The dome would have provided a home for the water storage, which would have been filled from the drilled wells of the Garden providing a water supply to the area. However by the time the rock was completed, the town’s water supply had reached the Városliget, therefore it became unnecessary. The tank that can be seen today was initially planned as storage in case of fire but due to a lack of funds the idea did not actually come to fruition and the tank has never been filled. During construction the dimensions of the hill at the lion house was altered, thus creating another new large inner space. The former are connected by a structure that is made up of 8 curved supports between 9 and 13 m long. The supports for the passages everywhere are reinforced concrete plates that rest on a beam frame.
“… and the largest cats, the lions and tigers (no doubt we can expect many specimens, as these are the more common species available) according to the Stellingen method are under an open sky on the southern side of the hill erected from limestone, with sloping yards surrounded by a wide ditch and enclosed at the back by high stone walls. The large bears will be located similarly at the northern base of the same hill. With all certainty we will have many specimens in 3 to 4 species…
Several paths lead through the heights of the hill. We bridge the gorges and turn walking around the peaks: from the highest points of the hill beautiful views open up to the fresh and green areas below… and as we cross to this side of the hill, another view opens up to us; there are different animals amongst the rocks and in the valley that leads downwards. In places caprine and ovine animals are grazing freely in the small meadows inserted between the naked boulders; wild goat species from Asia and Africa and moufflon climb to the ridges to jump from there as we have seen in the Stellingen Zoo. The grids and the fences are not visible to the visitors amongst the rocks and bushes, for that reason the animals appear as if they lived free in the wild. The environment around them is developed in a masterful way; the animal houses are also hidden or at least their view does not disturb the audience.” (Lendl)
The construction commenced in 1909. The work was awarded in a tender to György Pohl’s company. The rock was continuously built by 150-220 people for 3 years, fifty of them alone carried out the shuttering works, with eight thousand cubic meters of concrete being used. The progress of the support was continuously followed by the construction of the outer shell. Cantilever beams and steels that projected from the reinforced concrete scaffolding were used for supporting the hill’s covering shell. This was made of 6-12 centimetres of a Portland cement wire lattice structure (3.5 parts Danube sand, 1 part Portland cement) covering nineteen thousand m2 with pig hair mixed into the mortar to achieve better plasticity. Fine particle concrete was applied to the scaffolding.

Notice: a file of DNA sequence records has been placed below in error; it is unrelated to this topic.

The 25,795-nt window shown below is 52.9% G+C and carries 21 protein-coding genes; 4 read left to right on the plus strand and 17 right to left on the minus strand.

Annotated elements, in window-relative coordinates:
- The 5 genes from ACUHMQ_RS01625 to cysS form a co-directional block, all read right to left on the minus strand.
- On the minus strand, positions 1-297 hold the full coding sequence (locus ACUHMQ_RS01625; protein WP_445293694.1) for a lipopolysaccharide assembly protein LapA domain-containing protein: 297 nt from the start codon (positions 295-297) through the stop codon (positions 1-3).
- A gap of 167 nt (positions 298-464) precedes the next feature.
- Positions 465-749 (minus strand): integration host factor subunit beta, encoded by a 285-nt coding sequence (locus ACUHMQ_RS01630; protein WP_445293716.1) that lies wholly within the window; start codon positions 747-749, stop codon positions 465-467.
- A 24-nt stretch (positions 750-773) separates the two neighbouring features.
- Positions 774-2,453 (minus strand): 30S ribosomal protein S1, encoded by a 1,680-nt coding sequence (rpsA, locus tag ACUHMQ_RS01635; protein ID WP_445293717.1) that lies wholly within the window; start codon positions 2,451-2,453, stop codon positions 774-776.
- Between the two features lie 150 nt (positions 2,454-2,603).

The drainage for the rock was developed with great care, applying impermeable concrete to the sensitive areas. In order to prevent cracking in the rocks, expansion joints were included in many places in a way that they would appear to the external observer as natural formations. The foundation, due to the high water table, was from compacted concrete with the walls and floors of the pens of reinforced concrete to prevent the animals from scraping their way through it.
Leaks, internal condensation and damage from World War II together with their poor restoration, as well as the erosion and the corrosive effect of the air pollution of several decades all damaged the support and crustal structure of the rock. On the surface of the crumbling concrete pitting and cracks appeared as well as corrosion of the reinforced steel surfaces. Despite all this the support structure remained in adequate condition until the 21st century. However the shell structure became largely carbonated and full renovation became unavoidable by the turn of the millennia. During the wide ranging renovation works that were carried out between 2006 and 2008, care had to be taken to ensure the external surface remained waterproof and to provide for ventilation of the inner spaces.
The rocks were the most modern animal display spaces of their time
The story of the use of the artificial rocks in the zoo, as animal enclosures started in Zürich. Urs Eggenschwiler, a sculptor who befriended the animals in Zürich designed an artificial rock for the Zürich Zoo. The plan was not implemented there, however the idea appealed to Karl Hagenbeck, the director of the Hamburg Zoo and so the first zoo artificial rocks were built in the Hamburg-Stellingen Zoo with the application of the “panorama-display”. The idea then was taken up by several zoos at the time, and was also the case in Budapest. This was supported by a visit of the members of the “Zoo Building Committee” prior to the great reconstructions of 1909-1912, to Hamburg as part of a study tour.